No, James Harden did not travel on behind-the-back move and shot

Associated Press

What was NBA Twitter obsessing about Wednesday? Well, besides whatever the heck Minnesota thinks it’s doing with the Jimmy Butler trade disaster.

This was the topic of the day:

That clip brought out the armies of people who say “when I played JV high school ball in 1994, that would have been called a travel.” Those people also think everything was better in the ’90s, conveniently glossing over the OJ Simpson trial, the Backstreet Boys, Furbies, the Spice Girls, “Dharma & Greg”, NSYNC, and the fact “Forest Gump” won an Oscar. That was a horrid cultural decade. However, those people are right about one thing: At that level at that time it was a travel.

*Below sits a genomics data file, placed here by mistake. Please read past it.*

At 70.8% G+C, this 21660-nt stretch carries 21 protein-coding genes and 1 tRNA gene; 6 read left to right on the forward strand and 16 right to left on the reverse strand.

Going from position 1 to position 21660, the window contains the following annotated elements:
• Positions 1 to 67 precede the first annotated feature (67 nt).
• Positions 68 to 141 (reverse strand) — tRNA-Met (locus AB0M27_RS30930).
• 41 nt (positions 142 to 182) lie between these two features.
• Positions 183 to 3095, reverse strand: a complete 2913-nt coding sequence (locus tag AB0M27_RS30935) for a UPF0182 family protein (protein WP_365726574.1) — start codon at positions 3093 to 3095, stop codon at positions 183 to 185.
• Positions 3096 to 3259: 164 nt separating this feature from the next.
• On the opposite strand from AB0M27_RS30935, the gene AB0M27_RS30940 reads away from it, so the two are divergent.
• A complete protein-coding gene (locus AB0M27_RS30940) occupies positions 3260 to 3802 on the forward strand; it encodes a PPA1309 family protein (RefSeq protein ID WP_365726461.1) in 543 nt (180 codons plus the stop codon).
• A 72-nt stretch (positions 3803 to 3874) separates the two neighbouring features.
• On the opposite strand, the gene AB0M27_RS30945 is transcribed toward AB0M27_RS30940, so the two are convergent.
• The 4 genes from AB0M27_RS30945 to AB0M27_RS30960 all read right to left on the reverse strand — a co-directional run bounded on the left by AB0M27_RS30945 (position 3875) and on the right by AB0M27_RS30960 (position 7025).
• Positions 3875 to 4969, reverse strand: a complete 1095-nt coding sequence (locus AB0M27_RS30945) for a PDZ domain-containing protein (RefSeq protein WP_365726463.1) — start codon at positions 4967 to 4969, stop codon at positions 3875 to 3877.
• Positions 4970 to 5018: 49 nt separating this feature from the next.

Now welcome to 2018: The NBA not called that a travel for a long, long time.

To be more clear: What James Harden did was not a travel.

The NBA rule is, simplified, “gather and two steps.” Meaning one step if it is while the player is gathering the ball, plus two more. For a player like Giannis Antetokounmpo, he can begin that process outside the three-point line and dunk. And it’s legal, no travel.

Nobody, however, pushes the boundary like Harden. He has mastered the grey area of “the gather” to give him more leeway than anyone. However, it’s legal, and what Harden did with that three is no different than a lot of his drives to the rim, other than this time the gather was behind his back.

Don’t take my word for it: From the NBA Official account.

Can we all just move on now?